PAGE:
How to Get High-Net-Worth Clients
"Smile and dial" went away when the Do-Not-Call list arrived, and most of your time is spent servicing current clients. So how are you going to get your share of the high-net-worth market? Try some of these approaches to put you in front of the right people.
How to Get High-Net-Worth Clients By Bryce Sanders
Start by mingling with the great and the good and joining a professional organization.
All advisors want new clients. They want wealthy ones, ideally with wealthy friends. These people are out there. If your city has 500,000 households, the top two to five percent represents 10,000–25,000 opportunities.
But "smile and dial" went away when the Do-Not-Call list arrived, and most of your time is spent servicing current clients. So how are you going to get your share of the high-net-worth (HNW) market?
Let’s consider a few approaches, each with the potential to put you in front of the right people. But that is just half of the job — the next half is getting to know them socially, identifying a need and positioning yourself as part of the solution to their problems. It takes time, but you need to make the time if you want to be successful.
Here are the approaches:
1. Mingle with the great and the good.
You want people with assets. Philanthropists have money to give away.
Rationale: The arts in your community are supported by wealthy individuals and corporate sponsors. Museums and cultural organizations issue annual reports, often available online. These name major donors, organized by giving level. Donors like to watch how their money is spent. They attend events.
Action Step: Pick four groups, each of which holds monthly events that attract 200-plus people. Attend four of these events a month — one per group — where you meet six new people and say hello to old friends.
Result: You’ve met almost 300 people in a year (6×4×12). Let’s assume a third of these people don’t meet your ideal client profile, and another third can’t stand you. This leaves 100 people with assets who like you.
2. Befriend your religious leader.
You belong to a faith community of several hundred members, some of whom have problems of a financial nature.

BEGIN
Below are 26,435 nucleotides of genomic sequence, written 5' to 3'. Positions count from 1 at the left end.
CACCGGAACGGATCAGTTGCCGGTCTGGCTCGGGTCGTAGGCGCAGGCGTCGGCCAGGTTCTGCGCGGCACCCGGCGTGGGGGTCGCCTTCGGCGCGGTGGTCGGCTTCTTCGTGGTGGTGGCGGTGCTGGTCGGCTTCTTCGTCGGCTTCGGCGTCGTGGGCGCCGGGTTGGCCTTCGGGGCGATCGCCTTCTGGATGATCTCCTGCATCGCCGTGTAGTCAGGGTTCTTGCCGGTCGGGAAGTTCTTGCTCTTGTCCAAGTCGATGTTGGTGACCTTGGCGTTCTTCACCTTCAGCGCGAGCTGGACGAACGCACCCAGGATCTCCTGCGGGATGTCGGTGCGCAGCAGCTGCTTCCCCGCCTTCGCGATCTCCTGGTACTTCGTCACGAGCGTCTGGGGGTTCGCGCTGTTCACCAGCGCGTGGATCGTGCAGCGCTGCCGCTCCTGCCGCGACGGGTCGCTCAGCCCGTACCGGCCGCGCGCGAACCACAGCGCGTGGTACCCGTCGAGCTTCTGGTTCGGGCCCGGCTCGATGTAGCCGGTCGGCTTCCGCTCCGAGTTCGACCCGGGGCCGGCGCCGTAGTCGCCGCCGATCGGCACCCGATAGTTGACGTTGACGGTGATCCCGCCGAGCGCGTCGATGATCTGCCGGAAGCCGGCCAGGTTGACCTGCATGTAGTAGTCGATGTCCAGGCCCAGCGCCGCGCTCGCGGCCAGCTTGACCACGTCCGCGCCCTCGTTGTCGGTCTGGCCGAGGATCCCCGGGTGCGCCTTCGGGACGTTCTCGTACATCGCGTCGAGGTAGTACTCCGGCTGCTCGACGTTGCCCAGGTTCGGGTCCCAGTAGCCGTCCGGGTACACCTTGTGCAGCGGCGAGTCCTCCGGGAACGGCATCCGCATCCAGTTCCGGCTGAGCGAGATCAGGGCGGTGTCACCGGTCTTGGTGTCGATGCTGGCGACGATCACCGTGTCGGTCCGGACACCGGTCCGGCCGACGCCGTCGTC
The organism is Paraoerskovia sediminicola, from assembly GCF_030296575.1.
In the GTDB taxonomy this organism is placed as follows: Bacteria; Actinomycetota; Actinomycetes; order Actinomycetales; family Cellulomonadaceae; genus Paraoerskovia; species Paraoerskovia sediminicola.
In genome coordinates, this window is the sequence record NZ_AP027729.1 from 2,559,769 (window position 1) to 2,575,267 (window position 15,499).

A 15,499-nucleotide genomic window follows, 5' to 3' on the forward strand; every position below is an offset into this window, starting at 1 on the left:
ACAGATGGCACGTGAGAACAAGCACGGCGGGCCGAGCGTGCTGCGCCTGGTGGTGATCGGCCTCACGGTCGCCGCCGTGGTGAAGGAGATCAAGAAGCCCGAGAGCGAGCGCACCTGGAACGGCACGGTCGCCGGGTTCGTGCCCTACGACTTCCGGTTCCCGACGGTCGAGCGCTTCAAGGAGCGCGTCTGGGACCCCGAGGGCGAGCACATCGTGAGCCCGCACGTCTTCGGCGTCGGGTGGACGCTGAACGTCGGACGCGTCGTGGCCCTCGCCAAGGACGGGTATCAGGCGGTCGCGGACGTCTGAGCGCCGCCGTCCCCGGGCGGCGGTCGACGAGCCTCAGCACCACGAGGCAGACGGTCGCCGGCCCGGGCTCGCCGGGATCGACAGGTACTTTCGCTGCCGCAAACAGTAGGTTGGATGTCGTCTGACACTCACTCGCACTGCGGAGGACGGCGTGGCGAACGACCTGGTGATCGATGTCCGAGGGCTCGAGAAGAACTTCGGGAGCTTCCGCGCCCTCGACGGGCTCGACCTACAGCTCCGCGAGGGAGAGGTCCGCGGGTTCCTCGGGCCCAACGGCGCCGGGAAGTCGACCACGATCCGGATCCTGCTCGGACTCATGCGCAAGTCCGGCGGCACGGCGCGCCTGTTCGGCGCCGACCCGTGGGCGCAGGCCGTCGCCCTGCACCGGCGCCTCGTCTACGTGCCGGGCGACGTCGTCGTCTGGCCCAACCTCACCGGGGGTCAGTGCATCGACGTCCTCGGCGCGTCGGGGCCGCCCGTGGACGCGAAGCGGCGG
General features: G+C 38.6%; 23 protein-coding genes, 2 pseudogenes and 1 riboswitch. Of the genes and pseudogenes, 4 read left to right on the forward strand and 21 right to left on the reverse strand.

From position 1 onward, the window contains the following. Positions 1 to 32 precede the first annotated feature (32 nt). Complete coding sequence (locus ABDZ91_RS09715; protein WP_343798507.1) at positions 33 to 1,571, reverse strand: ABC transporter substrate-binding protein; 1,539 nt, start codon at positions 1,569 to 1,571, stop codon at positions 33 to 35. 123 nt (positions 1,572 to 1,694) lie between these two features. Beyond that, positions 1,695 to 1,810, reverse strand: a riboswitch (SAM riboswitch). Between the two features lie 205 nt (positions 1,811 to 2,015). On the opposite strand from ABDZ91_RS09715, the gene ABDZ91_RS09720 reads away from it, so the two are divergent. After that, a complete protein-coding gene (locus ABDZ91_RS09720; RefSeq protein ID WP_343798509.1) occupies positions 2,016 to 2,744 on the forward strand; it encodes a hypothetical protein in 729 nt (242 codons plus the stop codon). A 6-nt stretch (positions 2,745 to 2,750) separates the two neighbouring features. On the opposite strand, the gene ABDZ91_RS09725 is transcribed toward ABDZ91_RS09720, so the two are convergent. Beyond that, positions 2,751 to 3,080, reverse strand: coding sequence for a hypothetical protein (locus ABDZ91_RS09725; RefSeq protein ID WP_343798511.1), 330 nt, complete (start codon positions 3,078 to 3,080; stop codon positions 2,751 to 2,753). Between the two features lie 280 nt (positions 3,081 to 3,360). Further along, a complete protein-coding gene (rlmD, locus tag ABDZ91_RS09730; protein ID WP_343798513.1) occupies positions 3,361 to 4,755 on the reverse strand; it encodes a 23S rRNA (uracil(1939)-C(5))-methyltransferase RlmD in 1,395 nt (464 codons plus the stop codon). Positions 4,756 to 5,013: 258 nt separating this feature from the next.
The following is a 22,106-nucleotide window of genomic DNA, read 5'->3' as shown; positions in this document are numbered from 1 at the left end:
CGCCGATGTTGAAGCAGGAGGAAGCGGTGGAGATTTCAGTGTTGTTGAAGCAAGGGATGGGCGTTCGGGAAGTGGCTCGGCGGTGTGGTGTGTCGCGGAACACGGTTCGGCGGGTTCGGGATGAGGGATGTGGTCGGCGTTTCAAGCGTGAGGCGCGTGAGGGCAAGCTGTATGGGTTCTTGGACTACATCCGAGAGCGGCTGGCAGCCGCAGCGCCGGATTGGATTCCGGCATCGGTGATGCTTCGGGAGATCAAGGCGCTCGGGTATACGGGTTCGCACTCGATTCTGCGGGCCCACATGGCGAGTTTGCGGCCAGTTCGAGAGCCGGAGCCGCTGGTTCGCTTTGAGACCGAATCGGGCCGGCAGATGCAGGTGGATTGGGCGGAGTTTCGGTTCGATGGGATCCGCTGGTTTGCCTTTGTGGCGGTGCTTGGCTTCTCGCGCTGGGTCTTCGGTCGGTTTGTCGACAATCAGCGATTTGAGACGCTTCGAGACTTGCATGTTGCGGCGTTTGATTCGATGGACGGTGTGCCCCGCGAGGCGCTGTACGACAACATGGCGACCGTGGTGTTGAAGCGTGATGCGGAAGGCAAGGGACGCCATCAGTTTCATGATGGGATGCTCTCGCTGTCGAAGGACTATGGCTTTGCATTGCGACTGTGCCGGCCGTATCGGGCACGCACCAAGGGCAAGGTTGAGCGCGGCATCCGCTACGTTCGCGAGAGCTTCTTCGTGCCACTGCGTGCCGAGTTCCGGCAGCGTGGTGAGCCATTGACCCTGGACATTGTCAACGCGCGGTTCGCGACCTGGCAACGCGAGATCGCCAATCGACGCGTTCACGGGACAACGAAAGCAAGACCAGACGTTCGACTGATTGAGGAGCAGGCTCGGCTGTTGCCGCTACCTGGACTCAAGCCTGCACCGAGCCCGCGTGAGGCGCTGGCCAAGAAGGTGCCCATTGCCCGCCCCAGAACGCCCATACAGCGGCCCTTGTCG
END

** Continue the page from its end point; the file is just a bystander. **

Rationale: Your congregation is likely a cross section of the community, with people of all incomes and ages. Parishioners periodically ask for advice, sometimes financial. Your religious leader needs a safe set of hands for referral purposes.
Action Step: Set up a meeting with your religious leader and explain how you help people. Offer to deliver a seminar on identity theft or on understanding Social Security at their community center as an educational activity for the congregation. Place a business- card ad in the organization’s weekly bulletin.
Result: Older parishioners lose their spouses, and they might need advice about inherited assets. Many people feel comfortable working with a local person who shares the same beliefs and values as they do.
3. Join a professional organization.
Physicians, manufacturers, government contractors and people in other fields have their own professional groups where they socialize and learn from each other. They often meet your ideal client profile.
Rationale: Common sense says that these groups restrict membership to people employed in their field, but many groups offer associate memberships to people and firms that provide services utilized by their members. Insurance, accounting and banking are three examples.
Action Step: Research local groups for professions you think are appropriate, learn about their associate-membership requirements, join the groups and become an active participant who is willing to volunteer at events.
Result: You get to know people in the fields that often have efficient gatekeepers at their offices. They get to know you as a person, and you identify interests in common.
4. Research local layoff news.
Although the job market has improved, companies are still downsizing. This is public information. Find out who might need your help and ask your friends if they know anyone in a similar situation.
Rationale: Worker Adjustment Retraining Notices (WARNs) are issued before layoffs at major firms to provide advance warning to employees. They are usually easy to find with the help of Google or another search engine.
Action Step: Find those firms in your local area, and find out if you have friends who used to work at those firms or if their friends used to work at those organizations. There are lots of things they need to know about moving their retirement assets. Let them know you have helped others and you may be able to help them too.
Result: You have an advocate on the inside. They can mention your name to people who are affected by the layoff and may be in need of your advice and services.
Bryce Sanders is president of Perceptive Business Solutions Inc. He provides HNW client acquisition training for the financial-services industry. His book "Captivating the Wealthy Investor" is available on Amazon.
This article appeared in Advisor Today.